Ian Rotunno, according to his attorney, did not personally want to kill former President George W. Bush and Vice President Dick Cheney.
Instead, he was hoping to “create some attention and chaos” that would generate a public uprising in support of the execution of the two men, Mark D. Hosken, assistant federal public defender, said Tuesday in U.S. District Court in Rochester where Rotunno appeared for a detention hearing.
Rotunno, 24, has been incarcerated in Steuben County for nearly eight months. U.S. Magistrate Judge Marian W. Payson reserved decision and scheduled a preliminary hearing for June 10.
Rotunno is charged with expressing a threat to kill or harm a former president. According to the complaint, Rotunno told co-workers Oct. 7, 2010, that he was going to Washington to discharge his shotgun into the reflecting pool in an attempt to be arrested or killed by federal authorities.
He is also accused of saying if Bush was in the same room with him, he “would kill him with his bare hands.” There are additional allegations of threats made against Cheney.
Assistant U.S. Attorney Bradley E. Tyler said Rotunno turned himself into police in Owego, Tioga County, after talking to his mother on the telephone. A loaded 12-gauge shotgun, a flare gun, ammunition and several knives were found in his vehicle.
It is alleged Rotunno made the threatening statements in interviews with Secret Service agents whom Tyler said determined he was mentally unstable and took him into custody under Mental Health Law. Rotunno was transported to St. James Mercy Hospital in Hornell, where he was a patient until Oct. 26.
Tyler said the threats were supported by some degree by statements Rotunno made while receiving psychiatric treatment at St. James. Those statements were disputed by Hosken.
Tyler requested Rotunno continue to be detained based on a combination of violent outbursts with family members, aggressive behavior and a prior suicide attempt. He also said additional weapons were found at Rotunno’s residence and that the psychiatric assessment indicated he could be a danger to himself and others.
Hosken said Dr. Anthony F. Yacona was present for the sole interview with a Secret Service agent at the hospital and that he said he did not hear any remarks about threatening to kill Bush or Cheney.
The location of the alleged threats may determine where the case in prosecuted. Hornell is in the Western District of New York, but Owego is in the Northern District, which Tyler said is considering taking the case.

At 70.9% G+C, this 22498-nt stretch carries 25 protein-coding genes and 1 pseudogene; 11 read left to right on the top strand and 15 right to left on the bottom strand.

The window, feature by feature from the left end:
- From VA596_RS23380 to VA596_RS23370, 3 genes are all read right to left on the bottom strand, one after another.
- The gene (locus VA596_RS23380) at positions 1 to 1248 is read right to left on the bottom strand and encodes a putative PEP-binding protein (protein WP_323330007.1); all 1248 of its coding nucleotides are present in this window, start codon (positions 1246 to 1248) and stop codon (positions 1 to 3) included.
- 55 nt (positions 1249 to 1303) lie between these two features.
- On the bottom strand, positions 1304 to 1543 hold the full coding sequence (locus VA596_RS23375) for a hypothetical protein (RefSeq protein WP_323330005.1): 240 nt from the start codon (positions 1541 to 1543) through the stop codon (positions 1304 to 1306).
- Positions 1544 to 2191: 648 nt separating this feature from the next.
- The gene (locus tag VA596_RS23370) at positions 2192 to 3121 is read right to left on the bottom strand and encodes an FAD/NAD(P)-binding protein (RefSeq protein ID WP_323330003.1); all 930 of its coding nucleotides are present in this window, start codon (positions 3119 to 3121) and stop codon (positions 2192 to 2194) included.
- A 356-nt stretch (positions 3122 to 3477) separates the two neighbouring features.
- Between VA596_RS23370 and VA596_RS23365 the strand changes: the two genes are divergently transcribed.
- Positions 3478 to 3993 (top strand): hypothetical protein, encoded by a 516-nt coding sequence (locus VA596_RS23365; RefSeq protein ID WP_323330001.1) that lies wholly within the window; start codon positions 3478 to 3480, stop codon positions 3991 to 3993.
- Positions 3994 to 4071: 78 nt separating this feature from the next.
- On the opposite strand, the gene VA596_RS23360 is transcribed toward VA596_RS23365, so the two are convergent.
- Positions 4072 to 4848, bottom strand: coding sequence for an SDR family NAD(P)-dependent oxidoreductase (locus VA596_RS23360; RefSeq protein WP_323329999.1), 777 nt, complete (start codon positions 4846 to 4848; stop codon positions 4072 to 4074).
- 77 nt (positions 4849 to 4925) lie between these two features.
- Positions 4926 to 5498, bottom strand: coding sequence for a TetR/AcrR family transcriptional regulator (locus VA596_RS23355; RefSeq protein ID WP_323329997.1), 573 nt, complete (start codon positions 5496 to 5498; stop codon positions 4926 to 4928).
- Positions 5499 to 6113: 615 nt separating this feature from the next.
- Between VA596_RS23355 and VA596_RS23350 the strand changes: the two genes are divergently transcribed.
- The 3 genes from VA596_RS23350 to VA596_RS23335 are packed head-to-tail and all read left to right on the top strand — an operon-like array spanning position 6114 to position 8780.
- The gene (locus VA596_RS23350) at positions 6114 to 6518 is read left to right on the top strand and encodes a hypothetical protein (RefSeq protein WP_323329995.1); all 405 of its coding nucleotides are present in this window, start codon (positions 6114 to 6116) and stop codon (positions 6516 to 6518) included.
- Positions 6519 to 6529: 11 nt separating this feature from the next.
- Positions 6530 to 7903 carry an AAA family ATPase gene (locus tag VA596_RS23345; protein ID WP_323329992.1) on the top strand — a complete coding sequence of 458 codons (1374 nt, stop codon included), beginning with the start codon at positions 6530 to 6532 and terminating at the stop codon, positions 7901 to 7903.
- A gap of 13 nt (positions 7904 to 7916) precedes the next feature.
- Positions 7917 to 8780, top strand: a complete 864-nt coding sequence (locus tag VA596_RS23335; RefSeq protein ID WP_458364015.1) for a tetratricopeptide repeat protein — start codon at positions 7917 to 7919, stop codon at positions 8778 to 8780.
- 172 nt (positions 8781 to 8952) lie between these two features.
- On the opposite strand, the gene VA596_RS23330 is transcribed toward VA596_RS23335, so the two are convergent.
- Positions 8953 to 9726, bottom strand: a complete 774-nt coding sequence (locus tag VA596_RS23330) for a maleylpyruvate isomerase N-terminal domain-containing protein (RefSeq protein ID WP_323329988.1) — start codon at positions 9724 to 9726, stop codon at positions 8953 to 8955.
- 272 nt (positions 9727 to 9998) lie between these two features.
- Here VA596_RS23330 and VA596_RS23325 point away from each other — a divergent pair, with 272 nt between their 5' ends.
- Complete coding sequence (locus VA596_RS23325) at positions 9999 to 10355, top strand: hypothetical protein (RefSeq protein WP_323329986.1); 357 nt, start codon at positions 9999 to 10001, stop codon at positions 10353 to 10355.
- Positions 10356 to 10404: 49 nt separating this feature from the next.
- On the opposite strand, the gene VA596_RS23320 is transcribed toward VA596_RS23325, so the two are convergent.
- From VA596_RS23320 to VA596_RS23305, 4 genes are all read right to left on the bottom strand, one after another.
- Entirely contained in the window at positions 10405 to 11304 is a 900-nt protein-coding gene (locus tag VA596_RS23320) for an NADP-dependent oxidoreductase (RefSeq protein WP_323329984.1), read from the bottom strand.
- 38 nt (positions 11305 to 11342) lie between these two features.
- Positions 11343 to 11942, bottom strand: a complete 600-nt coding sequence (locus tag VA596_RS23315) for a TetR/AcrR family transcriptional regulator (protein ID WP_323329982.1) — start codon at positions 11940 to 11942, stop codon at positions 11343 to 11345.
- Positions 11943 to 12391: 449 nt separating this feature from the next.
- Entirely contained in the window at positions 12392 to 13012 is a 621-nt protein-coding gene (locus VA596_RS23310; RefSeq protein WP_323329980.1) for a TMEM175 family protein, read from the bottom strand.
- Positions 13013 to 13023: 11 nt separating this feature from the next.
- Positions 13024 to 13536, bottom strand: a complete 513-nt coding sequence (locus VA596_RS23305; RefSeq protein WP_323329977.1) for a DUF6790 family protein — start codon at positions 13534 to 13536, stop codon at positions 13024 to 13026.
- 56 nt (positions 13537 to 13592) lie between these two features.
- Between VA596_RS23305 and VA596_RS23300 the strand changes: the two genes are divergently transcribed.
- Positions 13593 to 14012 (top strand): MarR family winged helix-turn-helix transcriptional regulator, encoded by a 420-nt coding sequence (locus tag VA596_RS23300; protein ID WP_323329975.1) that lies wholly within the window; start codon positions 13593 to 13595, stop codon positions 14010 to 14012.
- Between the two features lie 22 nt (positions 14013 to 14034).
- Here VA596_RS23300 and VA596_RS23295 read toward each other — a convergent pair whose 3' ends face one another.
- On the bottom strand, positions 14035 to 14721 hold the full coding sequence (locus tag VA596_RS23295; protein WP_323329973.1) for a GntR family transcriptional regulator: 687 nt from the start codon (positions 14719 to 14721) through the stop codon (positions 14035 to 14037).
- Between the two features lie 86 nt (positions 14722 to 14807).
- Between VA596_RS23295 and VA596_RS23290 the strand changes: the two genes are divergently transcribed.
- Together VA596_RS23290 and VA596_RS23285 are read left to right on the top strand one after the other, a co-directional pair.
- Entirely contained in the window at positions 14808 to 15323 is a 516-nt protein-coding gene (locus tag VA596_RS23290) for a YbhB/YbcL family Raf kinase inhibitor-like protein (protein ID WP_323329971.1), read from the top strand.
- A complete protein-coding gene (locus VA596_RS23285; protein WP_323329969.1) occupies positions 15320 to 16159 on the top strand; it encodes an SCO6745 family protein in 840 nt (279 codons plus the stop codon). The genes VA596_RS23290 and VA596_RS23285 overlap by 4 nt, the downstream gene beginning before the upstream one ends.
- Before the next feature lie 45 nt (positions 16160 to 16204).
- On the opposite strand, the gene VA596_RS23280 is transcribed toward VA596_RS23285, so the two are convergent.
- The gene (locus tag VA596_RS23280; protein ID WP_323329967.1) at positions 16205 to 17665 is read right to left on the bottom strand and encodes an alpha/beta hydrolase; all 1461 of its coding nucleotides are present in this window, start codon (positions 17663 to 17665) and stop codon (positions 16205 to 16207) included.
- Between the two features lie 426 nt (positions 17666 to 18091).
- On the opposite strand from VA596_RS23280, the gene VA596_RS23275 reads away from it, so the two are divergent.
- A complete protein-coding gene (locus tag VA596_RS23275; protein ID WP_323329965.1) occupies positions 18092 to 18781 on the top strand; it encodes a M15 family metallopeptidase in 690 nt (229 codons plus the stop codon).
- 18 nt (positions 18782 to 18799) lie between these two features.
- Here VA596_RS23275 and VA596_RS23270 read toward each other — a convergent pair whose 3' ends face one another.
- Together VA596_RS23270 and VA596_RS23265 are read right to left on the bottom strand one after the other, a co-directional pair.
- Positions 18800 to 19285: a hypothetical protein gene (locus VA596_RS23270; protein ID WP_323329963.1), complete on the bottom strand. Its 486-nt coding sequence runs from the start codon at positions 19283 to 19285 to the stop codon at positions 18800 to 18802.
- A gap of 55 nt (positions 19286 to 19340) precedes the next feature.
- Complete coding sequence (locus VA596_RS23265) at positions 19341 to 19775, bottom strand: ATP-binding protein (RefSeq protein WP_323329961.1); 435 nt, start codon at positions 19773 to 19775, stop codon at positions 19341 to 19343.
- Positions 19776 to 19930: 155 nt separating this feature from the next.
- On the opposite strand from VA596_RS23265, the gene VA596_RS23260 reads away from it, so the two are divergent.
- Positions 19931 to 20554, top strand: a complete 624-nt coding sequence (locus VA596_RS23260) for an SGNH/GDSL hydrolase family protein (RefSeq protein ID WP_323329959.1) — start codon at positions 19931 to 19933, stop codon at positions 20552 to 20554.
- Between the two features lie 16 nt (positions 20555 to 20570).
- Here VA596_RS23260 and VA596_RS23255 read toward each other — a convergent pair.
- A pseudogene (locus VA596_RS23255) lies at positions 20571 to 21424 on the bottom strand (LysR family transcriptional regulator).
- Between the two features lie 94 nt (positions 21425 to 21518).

Hosken contends there were no threatening statements made at St. James and that the whole time Rotunno was there and at the Steuben County Jail, that he followed the rules and regulations.
Hosken said he doesn’t believe Rotunno is a danger and that if released, he would live with his mother in Ithaca under electronic government supervision and that he would engage in mental health treatment.
Hosken said Rotunno believes that Bush and Cheney are responsible for many societal ills and that terrorism would stop if they were executed. He said Rotunno suffers from a delusional disorder and believed the Secret Service agent was there to help him bring his message to Washington about government corruption.
According to Hosken, Rotunno is competent to stand trial. He said he has no prior arrests, other than a driving while ability impaired infraction. He agreed his client does have mental health issues that can be treated.
Tyler said Rotunno should be monitored long-term and that someone advocating for violence is just as dangerous as if he had committed the acts himself, possibly even more so.
He said under a plea deal that the parties have been discussing, Rotunno could be sentenced up for up to year.
Judge Payson noted Rotunno has been held for almost eight months and that he could be sentenced to time served. Tyler said the length of supervision was important to the government and could be up to five years if convicted. He said there should also be the loss of the some rights, such as preventing Rotunno from having weapons.
Judge Payson asked if the conditions would involve out-patient treatment. Tyler said he would leave that judgment to the mental health professionals.
Judge Payson said she wanted to read the mental health assessment before making a decision.